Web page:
The Monday before the round trip is usually loading day at our Supply Centre on the mainland. All passengers, European and native, present themselves in the afternoon. At 1:30am Tuesday the “Simbang” sails from Nazadamon, and enroute to Finschhafen, calls at Biliau, Yara, Wasu, Sio, Sialum; this takes two days. On arrival at Finschhafen we discharge passengers and then proceed to take building materials to the nearby site of the T.B. Hospital and the Seminary, at Butoiweng, then return to Finschhafen to unload supplies and to load up with copra, which we take to Lae, calling at Buac native hospital and Bukawa on the way. A whole day is put in at Lae unloading and loading, and refuelling the ship, then we proceed to Zaka, our most southern station, which is ten hours travelling time from Lae, we call at Malalo and the new sawmill site on the way. When we have unloaded at Zaka we go on to Morobe Harbour nearby, to spend the night. Sunday morning, we leave for our return journey to Lae, and we have church service on board, with Europeans and natives participating. Another day is taken up with loading at Lae, and then we travel back to Madang, calling at the same places we did on the way down.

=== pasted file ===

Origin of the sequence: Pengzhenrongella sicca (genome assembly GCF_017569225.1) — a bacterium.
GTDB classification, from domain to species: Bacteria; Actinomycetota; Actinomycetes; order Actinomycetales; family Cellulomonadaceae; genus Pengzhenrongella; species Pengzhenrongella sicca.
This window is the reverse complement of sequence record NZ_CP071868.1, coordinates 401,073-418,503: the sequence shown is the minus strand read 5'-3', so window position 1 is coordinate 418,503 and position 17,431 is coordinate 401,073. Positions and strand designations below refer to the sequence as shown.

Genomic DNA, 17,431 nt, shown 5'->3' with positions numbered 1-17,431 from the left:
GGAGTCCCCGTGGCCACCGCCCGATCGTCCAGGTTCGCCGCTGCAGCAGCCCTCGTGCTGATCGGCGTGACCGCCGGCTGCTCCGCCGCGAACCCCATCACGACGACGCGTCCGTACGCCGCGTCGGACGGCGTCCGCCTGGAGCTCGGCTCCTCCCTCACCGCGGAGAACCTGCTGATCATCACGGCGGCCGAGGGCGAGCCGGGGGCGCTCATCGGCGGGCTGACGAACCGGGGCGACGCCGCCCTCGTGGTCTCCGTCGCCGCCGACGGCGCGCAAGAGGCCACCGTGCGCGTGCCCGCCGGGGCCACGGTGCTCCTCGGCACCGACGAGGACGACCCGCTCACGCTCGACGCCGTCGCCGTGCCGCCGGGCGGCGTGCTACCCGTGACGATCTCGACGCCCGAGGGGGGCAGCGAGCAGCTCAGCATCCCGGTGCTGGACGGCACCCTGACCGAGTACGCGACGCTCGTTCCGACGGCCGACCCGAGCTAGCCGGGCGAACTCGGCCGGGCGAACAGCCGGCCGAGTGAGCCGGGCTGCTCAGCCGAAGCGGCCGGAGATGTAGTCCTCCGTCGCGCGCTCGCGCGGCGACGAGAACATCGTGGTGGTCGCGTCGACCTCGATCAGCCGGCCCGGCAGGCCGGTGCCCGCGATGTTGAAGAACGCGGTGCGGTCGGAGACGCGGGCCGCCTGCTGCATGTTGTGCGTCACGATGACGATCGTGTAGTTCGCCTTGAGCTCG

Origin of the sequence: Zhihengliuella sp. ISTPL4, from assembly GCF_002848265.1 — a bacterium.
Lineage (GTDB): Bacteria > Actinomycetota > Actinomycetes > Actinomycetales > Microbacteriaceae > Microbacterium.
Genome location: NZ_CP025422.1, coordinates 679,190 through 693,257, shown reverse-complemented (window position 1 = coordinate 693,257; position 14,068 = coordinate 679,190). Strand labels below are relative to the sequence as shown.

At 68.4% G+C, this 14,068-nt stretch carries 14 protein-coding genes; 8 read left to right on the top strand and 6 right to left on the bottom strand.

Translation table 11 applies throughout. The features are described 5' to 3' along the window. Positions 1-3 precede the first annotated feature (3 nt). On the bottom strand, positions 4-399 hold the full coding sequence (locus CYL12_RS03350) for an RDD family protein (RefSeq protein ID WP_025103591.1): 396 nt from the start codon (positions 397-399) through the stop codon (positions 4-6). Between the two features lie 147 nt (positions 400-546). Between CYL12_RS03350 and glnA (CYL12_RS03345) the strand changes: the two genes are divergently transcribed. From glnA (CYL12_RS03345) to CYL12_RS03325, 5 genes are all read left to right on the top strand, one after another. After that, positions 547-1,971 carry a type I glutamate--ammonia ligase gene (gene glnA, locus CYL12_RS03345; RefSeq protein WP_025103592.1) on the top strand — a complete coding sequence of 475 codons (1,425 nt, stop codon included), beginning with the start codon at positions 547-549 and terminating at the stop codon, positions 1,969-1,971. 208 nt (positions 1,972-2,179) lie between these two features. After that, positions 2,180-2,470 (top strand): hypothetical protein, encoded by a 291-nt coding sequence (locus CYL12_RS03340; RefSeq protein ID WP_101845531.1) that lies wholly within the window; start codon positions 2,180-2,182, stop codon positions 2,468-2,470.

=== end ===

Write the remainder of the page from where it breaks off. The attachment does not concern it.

In preparation for the north trip, we usually load supplies on Tuesday morning and at noon we depart for Kurum, arriving at approximately 3:30pm unload the supplies for Kurum Plantation and Gaubin Hospital and load the ship with copra and cocoa. Early next morning we go to Bunabun, then to Kinim, back to Kurum and return to Madang.